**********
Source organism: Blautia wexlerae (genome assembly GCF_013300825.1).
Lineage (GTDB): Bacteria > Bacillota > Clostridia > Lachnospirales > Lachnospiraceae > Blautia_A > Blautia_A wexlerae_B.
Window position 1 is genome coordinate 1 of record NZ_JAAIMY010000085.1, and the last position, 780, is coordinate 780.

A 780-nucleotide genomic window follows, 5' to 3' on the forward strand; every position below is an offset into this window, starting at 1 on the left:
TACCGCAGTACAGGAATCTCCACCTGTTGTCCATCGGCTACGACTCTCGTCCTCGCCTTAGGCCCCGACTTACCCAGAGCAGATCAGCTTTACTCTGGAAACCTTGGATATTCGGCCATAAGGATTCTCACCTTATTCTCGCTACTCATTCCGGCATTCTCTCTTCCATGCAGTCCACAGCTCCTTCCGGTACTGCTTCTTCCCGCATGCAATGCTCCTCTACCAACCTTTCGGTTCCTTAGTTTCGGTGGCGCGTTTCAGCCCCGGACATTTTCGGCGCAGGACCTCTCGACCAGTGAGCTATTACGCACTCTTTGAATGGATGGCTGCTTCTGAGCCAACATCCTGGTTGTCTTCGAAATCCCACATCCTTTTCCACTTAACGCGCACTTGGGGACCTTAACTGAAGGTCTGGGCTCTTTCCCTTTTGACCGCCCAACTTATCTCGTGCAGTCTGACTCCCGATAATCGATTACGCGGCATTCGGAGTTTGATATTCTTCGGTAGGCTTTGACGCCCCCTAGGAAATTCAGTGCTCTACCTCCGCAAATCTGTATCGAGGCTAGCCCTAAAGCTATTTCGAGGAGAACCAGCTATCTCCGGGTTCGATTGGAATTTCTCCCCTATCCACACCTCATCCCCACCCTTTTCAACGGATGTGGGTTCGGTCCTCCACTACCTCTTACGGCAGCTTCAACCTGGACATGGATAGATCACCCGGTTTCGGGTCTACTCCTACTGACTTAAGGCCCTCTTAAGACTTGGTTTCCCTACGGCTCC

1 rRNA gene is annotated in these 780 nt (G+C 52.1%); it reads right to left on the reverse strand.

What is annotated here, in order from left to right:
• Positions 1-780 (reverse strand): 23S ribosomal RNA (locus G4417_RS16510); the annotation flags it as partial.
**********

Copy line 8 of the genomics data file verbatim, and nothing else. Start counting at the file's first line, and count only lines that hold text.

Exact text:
• Positions 1-780 (reverse strand): 23S ribosomal RNA (locus G4417_RS16510); the annotation flags it as partial.